A section of Members of Parliament says a total lockdown will cause Ugandans more trouble than good in the wake of the coronavirus.
The Ministry of Health last night confirmed eight more cases of coronavirus disease-COVID-19, bringing the total number of patients in the country to nine. But a number of people who jetted into the country aboard the Ethiopian Airlines flight in which the first case traveled from Dubai, were reportedly not quarantined, which presents a danger to communities where they went, upon arrival.
Under the circumstances, a cross-section of leaders has called for a total lockdown to save Uganda from the devastating effects of the virus which is spreading around the world. So far, President Yoweri Museveni banned gatherings in schools, churches, and political functions, among others, besides closing all Ugandan borders.
A total lockdown would involve emergency procedures preventing people from leaving a given area and not engaging in certain activities. It implies that only essential activities like health services, purchase of food and vital groceries, banks among others, would be allowed, while the rest considered non-essential remain shut.
In the UK for instance, Prime Minister Boris Johnson announced a lockdown, where people are allowed to shop for necessities as infrequently as possible, seek or offer medical care, and travel to and from work when one cannot work from home among others.
But Bugabula South MP Maurice Kibalya says that Uganda should not go to complete lockdown. He says that with the closure of the borders and the several steps that the government has taken to control the spread of Coronavirus, there is no need to close the institutions.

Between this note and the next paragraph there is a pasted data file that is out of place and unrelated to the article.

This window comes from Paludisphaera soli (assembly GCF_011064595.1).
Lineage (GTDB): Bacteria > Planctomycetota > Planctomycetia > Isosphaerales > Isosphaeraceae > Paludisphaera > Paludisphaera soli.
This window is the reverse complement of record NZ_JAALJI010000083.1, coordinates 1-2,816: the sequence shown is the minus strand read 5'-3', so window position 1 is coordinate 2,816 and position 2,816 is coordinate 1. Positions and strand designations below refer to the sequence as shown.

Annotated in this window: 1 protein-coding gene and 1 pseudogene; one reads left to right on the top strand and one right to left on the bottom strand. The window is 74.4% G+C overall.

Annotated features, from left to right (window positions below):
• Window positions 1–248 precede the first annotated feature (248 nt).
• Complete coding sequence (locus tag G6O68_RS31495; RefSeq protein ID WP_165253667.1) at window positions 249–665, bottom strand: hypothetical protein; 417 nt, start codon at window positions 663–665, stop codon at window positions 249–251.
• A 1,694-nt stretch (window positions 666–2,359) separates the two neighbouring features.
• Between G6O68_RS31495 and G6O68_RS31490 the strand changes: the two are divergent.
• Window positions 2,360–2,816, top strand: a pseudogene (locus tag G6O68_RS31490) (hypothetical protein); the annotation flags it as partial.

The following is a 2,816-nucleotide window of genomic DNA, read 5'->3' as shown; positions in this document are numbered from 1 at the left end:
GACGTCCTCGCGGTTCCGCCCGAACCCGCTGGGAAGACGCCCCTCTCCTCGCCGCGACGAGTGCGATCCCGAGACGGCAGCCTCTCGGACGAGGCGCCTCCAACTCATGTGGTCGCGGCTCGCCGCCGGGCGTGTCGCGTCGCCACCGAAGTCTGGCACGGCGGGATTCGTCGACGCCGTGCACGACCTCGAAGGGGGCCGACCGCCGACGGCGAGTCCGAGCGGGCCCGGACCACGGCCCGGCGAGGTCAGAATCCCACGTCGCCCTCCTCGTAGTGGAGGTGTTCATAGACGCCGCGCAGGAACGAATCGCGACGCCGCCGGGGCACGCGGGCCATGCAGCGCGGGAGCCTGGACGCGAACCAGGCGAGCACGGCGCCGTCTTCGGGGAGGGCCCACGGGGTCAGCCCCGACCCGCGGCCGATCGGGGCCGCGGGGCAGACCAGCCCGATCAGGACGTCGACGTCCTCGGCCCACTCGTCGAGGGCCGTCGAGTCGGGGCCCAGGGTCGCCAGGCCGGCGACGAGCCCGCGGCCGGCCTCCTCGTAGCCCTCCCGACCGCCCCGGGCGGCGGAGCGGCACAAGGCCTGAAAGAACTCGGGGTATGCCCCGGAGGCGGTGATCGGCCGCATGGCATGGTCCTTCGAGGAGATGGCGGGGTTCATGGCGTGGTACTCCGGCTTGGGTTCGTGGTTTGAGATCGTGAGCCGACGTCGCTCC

Kibalya says Ugandans will face the biggest problem if a lockdown of offices and public transport is implemented and suggests that instead, public taxis should be advised to carry six, instead of 14 people, until the virus is contained.
Amuria Woman MP Suzan Amero says that closing down will impact both on the government and the people. According to Amero, public transport should be stopped, but institutions like Parliament should not close because they are needed to guide the other sectors in times of crisis.
Bwamba County MP Richard Gafabusa says that the major worry should be the economy crumbling, even after the virus is gone but advises that business should continue with caution as Ugandans continue enforcing guidelines issued by both the World Health Organisation.
Other MPs, however, want a lockdown, saying the virus does not segregate.
Jie county MP Moses Bildard Adome says that the lockdown should be implemented, shutting down all activities of the country in order to save Ugandans. He says the cost of the virus cannot be compared to any loss Uganda can suffer economically if the virus is managed.
Vicent Woboya, the Budadiri East MP says that ultimately Uganda might need to take drastic measures adding that the response capacity should be enhanced further. He, however, hastens to add that the government should be willing to step in and take care of its people when the need for a shutdown arises.